Review: The cosmonaut’s last message to the woman he once loved in the former Soviet Union (Canadian Stage)

Canadian Stage presents the Canadian premiere of Scottish playwright David Greig’s The cosmonaut’s last message to the woman he once loved in the former Soviet Union from April 16 to May 14, 2011 at the Bluma Appel Theatre


The Canadian Stage premiere of The cosmonaut’s last message to the woman he once loved in the former Soviet Union seemed appropriately timed to coincide with the recent 50th anniversary of the first manned space flight, made by Soviet cosmonaut Yuri Gagarin in 1961.

Being someone who takes an interest in space travel and the history of spaceflight, I’m always fascinated to see theatrical works that explore the subject. Years ago I was awed by Robert Lepage’s play La face cachée de la lune; a stunning, deeply cerebral and surprisingly moving character study in which he explores the strained relationship between two brothers using the space race between the US and the USSR as a parallel for their relationship.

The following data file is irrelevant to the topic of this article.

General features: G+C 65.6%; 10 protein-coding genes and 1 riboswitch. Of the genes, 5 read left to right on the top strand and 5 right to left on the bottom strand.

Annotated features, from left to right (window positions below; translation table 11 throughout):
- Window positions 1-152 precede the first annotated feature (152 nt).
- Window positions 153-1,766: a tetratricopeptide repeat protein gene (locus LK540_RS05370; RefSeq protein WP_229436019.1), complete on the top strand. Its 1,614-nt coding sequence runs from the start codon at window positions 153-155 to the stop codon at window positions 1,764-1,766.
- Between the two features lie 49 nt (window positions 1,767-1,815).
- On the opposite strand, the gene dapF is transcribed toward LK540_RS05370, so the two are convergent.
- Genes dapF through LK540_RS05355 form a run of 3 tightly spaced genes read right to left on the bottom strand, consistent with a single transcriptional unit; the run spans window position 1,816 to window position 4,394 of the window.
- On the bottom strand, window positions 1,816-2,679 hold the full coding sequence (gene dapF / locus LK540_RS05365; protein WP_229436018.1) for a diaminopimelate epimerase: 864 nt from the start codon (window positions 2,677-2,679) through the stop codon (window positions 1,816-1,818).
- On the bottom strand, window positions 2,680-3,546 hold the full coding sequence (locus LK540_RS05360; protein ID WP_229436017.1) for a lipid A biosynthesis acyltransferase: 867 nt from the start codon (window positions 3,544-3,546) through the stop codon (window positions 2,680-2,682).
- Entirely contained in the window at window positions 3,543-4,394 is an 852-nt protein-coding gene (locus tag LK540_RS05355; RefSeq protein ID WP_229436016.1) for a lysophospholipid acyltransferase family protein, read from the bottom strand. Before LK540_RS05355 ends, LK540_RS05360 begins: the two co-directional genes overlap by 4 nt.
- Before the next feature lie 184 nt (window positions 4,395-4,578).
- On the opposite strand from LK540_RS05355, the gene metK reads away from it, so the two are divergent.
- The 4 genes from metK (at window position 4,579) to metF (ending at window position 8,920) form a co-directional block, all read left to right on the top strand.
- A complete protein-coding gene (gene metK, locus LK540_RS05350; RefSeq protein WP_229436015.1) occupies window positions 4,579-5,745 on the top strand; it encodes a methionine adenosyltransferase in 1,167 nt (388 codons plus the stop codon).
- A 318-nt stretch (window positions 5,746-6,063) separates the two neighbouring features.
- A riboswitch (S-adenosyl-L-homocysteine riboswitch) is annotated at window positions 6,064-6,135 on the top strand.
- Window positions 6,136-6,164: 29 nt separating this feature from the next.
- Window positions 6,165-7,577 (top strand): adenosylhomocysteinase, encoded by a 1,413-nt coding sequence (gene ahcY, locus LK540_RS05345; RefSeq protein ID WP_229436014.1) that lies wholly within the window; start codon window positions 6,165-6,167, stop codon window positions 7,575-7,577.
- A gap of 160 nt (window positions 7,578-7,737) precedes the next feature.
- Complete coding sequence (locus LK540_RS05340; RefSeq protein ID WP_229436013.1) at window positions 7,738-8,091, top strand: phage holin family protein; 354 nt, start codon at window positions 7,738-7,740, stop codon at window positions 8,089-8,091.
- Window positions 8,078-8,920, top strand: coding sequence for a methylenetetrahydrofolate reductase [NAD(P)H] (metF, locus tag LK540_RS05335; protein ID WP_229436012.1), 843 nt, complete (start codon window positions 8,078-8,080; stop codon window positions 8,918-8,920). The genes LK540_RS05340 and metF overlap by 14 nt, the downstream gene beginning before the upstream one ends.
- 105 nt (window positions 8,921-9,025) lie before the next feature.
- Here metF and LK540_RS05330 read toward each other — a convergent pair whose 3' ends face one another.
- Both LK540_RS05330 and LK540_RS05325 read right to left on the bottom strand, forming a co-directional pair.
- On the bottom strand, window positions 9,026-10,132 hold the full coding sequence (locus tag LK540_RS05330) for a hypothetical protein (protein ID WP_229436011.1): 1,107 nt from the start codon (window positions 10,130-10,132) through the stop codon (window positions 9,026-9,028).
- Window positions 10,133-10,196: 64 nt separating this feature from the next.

The cosmonaut’s last message was inspired by the story of Sergei Krikalyov, a cosmonaut on a mission aboard the space station Mir when the Soviet Union collapsed in 1991. He was effectively stranded in space for 300 days and returned home to an entirely new country.

The play tells the story of several characters who are searching for their own sense of home in some way; two forgotten cosmonauts orbiting endlessly in space, a Scottish couple in a failing marriage, a Russian stripper, a French SETI scientist and a Norwegian diplomat. These characters’ lives intersect and intertwine throughout the course of the show.

The director’s notes for the play allude to some grandiose ideas like relating the notion of “home” to our own sense of self-identity and the idea that “home” is not a fixed, static place but rather a construct shaped by our social interactions with others. Although these concepts make for an interesting subtext to a play, I didn’t feel as though the script itself was able to explore these topics in a satisfying way.